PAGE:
Influenza A virus surveillance studies of wild bird populations are essential to improving our understanding of the role of wild birds in the ecology of low-pathogenic avian influenza viruses and their potential contribution to the spread of H5N1 highly pathogenic avian influenza viruses. Whereas the primary results of such surveillance programs have been communicated extensively, practical considerations and technical implementation options generally receive little attention. In the present study, the data obtained from 39,490 samples were used to compare the impacts of variables such as the sampling procedure, storage and transport conditions, and the choice of molecular and classical diagnostic tests on the outcome of the results. Molecular diagnostic tests allowed estimation of the virus load in samples, which has implications for the ability to isolate virus. Virus isolation in embryonated eggs was more sensitive than virus isolation in cell cultures. Storage and transport conditions had less of an impact on diagnostics by the use of molecular tests than by the use of classical approaches. These findings indicate that molecular diagnostic tests are more sensitive and more reliable than classical tests. In addition, molecular diagnostic tests facilitated analyses in real time and allowed the discrimination of H5 influenza viruses with low and high pathogenicities without the need for virus isolation. Critical assessment of the methods used in large surveillance studies like this will facilitate comparison of the results between studies. Moreover, the lessons learned from current large-scale influenza A virus surveillance activities could be valuable for other pathogen surveillance programs in the future. Copyright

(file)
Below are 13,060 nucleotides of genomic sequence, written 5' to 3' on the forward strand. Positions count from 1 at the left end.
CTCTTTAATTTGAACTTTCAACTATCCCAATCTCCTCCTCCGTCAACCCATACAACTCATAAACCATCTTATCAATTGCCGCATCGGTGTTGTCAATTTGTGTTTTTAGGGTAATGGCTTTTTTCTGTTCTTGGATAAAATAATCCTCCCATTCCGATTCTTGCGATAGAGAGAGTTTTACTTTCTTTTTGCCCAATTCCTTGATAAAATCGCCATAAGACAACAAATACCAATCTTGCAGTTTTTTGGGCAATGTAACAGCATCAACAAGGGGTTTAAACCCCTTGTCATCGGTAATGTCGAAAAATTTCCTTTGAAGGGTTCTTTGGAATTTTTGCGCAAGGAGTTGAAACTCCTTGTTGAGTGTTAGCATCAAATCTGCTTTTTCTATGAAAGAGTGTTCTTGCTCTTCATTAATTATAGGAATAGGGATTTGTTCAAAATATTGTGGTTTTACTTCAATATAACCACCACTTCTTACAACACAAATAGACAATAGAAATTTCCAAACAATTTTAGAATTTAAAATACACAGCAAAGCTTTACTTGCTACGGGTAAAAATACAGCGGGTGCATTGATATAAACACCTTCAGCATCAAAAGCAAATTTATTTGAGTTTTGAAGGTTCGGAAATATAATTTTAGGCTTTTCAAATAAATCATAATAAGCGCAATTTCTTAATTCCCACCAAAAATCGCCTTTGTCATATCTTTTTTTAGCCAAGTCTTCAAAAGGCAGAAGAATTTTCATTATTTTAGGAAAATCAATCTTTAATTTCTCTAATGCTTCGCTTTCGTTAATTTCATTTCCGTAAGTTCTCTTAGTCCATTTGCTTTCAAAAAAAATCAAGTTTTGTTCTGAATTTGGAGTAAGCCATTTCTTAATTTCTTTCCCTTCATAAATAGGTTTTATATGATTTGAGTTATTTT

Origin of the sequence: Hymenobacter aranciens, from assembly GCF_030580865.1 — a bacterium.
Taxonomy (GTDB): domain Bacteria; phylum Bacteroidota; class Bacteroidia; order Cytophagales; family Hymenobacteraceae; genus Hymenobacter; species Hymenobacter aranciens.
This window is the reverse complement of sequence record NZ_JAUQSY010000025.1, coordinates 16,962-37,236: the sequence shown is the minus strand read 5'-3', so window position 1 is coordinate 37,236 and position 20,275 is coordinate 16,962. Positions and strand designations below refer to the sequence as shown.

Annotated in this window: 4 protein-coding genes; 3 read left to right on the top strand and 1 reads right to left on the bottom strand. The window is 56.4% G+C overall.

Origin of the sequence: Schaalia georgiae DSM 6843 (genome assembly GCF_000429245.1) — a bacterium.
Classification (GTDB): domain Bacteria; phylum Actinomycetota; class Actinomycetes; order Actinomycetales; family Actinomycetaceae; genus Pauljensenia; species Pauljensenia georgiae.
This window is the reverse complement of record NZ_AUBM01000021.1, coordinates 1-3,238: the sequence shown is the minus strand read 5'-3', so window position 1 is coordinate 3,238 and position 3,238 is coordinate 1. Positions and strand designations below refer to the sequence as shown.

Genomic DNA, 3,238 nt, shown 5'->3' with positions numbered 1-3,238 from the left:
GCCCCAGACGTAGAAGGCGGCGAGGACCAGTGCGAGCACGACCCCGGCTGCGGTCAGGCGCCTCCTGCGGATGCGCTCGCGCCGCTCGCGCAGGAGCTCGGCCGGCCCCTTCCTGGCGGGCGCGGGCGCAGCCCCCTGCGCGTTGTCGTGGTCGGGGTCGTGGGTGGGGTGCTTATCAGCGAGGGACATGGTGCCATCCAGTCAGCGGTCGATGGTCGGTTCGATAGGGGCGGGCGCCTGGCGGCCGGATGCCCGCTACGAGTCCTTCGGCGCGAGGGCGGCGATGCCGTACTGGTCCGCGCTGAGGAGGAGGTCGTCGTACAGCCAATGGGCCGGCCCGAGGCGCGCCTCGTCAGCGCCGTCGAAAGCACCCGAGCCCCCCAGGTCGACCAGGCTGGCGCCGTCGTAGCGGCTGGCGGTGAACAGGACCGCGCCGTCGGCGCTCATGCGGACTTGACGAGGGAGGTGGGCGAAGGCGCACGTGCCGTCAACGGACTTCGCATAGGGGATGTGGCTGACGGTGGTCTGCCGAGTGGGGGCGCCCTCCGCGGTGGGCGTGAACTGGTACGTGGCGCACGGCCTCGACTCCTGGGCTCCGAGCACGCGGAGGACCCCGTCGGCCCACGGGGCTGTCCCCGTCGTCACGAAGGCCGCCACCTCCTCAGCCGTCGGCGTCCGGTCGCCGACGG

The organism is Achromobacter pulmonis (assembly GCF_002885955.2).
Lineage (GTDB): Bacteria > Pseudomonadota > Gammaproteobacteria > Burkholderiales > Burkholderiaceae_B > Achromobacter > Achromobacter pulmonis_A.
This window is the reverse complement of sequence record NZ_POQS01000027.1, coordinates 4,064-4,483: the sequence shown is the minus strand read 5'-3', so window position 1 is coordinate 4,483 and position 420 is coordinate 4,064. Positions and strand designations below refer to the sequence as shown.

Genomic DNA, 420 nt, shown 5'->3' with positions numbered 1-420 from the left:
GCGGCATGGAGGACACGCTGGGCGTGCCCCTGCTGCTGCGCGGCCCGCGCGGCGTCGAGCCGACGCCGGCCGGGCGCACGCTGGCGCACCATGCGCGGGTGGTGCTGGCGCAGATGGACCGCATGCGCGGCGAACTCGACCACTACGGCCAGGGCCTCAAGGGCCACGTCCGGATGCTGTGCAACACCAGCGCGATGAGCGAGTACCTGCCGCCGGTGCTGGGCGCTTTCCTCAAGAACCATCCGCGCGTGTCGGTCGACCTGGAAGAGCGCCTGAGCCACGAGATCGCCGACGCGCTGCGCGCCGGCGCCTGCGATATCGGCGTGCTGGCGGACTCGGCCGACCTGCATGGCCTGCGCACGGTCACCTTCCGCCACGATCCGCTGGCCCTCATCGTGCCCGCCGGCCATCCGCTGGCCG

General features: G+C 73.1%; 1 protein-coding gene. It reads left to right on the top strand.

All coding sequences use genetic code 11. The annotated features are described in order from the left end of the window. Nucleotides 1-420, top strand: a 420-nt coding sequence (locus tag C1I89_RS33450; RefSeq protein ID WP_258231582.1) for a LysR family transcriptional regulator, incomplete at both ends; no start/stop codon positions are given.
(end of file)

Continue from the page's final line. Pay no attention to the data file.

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Persistent URL dx.doi.org/10.1128/JCM.01625-08, hdl.handle.net/1765/25242
Citation
Munster, V.J., Baas, C., Lexmond, P., Bestebroer, T.M., Guldemeester, J., Beyer, W.E.Ph., … Fouchier, R.A.M.. (2009). Practical considerations for high-throughput influenza A virus surveillance studies of wild birds by use of molecular diagnostic tests. Journal of Clinical Microbiology, 47(3), 666–673. doi:10.1128/JCM.01625-08